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Chapter 7

This outline can be a helpful study tool to assist you in seeing the order and sequence of the chapter and the relationship of ideas.  Use it to take notes as you read and/or to add concepts presented in lecture.

  1. Communication fosters interpersonal relationships but there are influences affecting our choices.
    1. Appearance and complementary needs are factors in establishing closer relationships with others, as we tend to like people similar to us.
    2. We are attracted to people who like us and we appreciate competent people. Self-disclosure increases liking, as does proximity.
  2. Dyadic communication is contextually interpersonal; but treating one another as unique individuals makes it qualitatively interpersonal.
      Scarcity of qualitatively interpersonal interactions contributes to their value.
    1. Relationships can be enhanced by mediated communication; but when personal face-to-face interaction commences, the majority of these relationships are terminated.
  3. Virtually every verbal statement contains a content message and a relational message.
    1. Content focuses on the subject, while relational indicates feelings.
    2. Affinity, respect, immediacy, and control can affect relational messages by adding or subtracting dimensions.
    3. Metacommunication, the messages we send referring to other messages, involves analysis and should be used carefully.
    4. A developmental model of the rise and fall of relationships shows how these connections are formed and fall apart.
      1. Relationships commence with an initial stage and come together via experimenting, intensifying, integrating, and bonding.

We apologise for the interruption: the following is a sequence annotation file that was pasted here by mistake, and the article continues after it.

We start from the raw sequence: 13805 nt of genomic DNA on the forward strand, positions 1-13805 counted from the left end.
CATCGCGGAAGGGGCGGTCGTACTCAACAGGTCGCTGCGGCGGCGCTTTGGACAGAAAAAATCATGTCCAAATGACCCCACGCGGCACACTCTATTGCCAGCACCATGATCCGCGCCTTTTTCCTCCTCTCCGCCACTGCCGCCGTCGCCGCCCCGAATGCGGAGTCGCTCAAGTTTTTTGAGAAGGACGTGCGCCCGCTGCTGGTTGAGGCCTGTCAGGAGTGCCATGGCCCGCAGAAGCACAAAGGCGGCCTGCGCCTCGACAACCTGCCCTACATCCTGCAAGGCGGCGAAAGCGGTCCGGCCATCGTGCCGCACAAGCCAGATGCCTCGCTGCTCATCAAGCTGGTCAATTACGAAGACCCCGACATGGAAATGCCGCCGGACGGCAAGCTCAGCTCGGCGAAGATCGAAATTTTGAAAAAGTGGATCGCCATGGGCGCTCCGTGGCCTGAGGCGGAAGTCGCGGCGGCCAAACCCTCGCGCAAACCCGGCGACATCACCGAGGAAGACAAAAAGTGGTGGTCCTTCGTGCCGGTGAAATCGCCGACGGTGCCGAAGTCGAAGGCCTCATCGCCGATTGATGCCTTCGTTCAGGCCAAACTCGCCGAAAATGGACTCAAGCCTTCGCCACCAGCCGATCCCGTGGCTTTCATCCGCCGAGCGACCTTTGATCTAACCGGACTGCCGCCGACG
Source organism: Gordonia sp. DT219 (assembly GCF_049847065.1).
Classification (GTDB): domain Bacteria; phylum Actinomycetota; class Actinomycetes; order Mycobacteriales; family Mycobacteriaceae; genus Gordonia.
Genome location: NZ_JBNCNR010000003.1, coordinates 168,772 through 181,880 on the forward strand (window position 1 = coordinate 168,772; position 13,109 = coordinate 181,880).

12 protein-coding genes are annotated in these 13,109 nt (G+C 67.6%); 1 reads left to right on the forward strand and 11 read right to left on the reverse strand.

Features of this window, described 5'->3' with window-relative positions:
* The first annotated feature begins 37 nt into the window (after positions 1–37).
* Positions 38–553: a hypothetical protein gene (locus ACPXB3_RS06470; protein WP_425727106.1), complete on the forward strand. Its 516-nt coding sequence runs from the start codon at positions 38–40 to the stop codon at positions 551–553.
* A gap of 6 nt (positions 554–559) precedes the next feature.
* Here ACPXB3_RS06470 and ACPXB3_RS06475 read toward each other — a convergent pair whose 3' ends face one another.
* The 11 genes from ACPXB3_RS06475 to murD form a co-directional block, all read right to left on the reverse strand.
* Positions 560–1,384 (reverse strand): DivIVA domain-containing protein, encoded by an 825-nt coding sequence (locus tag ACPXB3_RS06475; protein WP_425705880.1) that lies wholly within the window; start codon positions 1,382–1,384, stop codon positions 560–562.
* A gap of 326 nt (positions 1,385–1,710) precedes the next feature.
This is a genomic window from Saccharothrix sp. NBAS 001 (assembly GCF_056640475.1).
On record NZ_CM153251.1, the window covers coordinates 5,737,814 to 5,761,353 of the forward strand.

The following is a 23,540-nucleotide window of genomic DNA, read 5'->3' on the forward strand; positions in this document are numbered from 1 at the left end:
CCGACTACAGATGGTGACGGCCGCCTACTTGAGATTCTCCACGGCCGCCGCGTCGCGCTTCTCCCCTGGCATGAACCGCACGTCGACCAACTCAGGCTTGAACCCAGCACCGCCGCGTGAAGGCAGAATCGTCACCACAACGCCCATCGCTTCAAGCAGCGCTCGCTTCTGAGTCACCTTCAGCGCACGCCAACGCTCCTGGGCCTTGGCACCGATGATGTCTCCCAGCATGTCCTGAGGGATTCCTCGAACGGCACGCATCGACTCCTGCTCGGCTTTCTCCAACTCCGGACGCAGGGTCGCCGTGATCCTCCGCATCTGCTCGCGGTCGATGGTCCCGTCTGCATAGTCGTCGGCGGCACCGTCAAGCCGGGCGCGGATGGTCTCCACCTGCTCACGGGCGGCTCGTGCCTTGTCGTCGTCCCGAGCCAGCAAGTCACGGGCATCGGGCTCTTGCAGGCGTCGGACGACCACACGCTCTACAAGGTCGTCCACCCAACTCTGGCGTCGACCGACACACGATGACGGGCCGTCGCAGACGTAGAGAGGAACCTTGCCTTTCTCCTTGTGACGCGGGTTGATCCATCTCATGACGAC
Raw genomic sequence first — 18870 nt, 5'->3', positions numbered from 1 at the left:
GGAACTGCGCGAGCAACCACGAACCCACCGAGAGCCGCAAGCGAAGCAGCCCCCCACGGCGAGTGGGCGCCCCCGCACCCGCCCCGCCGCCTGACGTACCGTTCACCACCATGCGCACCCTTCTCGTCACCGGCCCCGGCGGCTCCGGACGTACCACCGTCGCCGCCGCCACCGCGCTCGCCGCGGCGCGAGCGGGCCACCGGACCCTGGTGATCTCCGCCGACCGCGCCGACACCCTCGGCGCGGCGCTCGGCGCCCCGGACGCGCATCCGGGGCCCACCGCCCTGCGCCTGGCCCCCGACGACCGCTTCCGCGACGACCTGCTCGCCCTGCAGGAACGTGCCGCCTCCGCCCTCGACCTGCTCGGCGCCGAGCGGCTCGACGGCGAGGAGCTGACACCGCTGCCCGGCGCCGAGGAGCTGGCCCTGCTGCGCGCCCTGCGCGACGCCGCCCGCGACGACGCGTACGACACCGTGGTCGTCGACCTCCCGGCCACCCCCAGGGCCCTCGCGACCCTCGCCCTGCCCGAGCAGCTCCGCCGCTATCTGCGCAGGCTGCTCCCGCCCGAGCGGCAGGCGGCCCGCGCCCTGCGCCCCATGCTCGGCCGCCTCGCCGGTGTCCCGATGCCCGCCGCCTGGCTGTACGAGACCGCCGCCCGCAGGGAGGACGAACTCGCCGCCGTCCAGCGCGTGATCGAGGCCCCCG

2. When the individuals involved seek to reestablish their separate identities, the process of differentiating is occurring. That can lead to circumscribing, stagnating, avoiding, and eventually terminating actions. Then the  relationship is over.
    5. Communicators seek important goals through all relationships in a dialectical model suggesting simultaneous dialectical tensions.
      1. Seeking involvement without sacrificing identity exemplifies the connection versus autonomy tension.
      2. Wanting stability without staleness reflects the predictability versus novelty tension.
      3. The desire for openness versus the need for privacy creates a tension.
      4. Managing the dialectical tensions presents challenges. Strategies include denial, disorientation, selection, alternation, segmentation, moderation, reframing, and reaffirmation.
    6. Our communication is affected by the conflicting drives for intimacy versus distance.
      1. Intimacy can be simply defined as closeness. Shared physical and intellectual activities and shared emotions are ways we use to get close to another person.
      2. Women are more willing than men to share their thoughts and feelings.
      3. Men grow close by doing things together.
      4. Collectivist and individualistic cultures vary in degrees of self-disclosure and personal familiarity.
    7. Self-disclosure is the process of deliberately revealing about oneself information that is significant and would not normally have been known by others.
      1. Social penetration models of self-disclosure involve breadth and depth.
      2. The Johari Window model represents self-awareness and the relational quality of knowledge about you from others.   
      3. Self-disclosure is influenced by culture, usually occurs in dyads, is usually symmetrical, occurs incrementally, and is relatively scarce.
    8. There are guidelines for the appropriate expression of self-disclosure.
      1. Is the other person important to you, and is the contemplated disclosure worth the risk?
      2. Is the amount and type appropriate and relevant to the situation?
      3. Will the self-disclosure be reciprocated, understood, and beneficial for both?
    9. Although honesty is desirable, we often are not completely truthful at times of discomfort.
      1. Altruistic lies are sometimes considered helpful.
      2. Equivocal language often is used to avoid unpleasantness.
      3. Hints are more direct but involve relational messages that can be missed.



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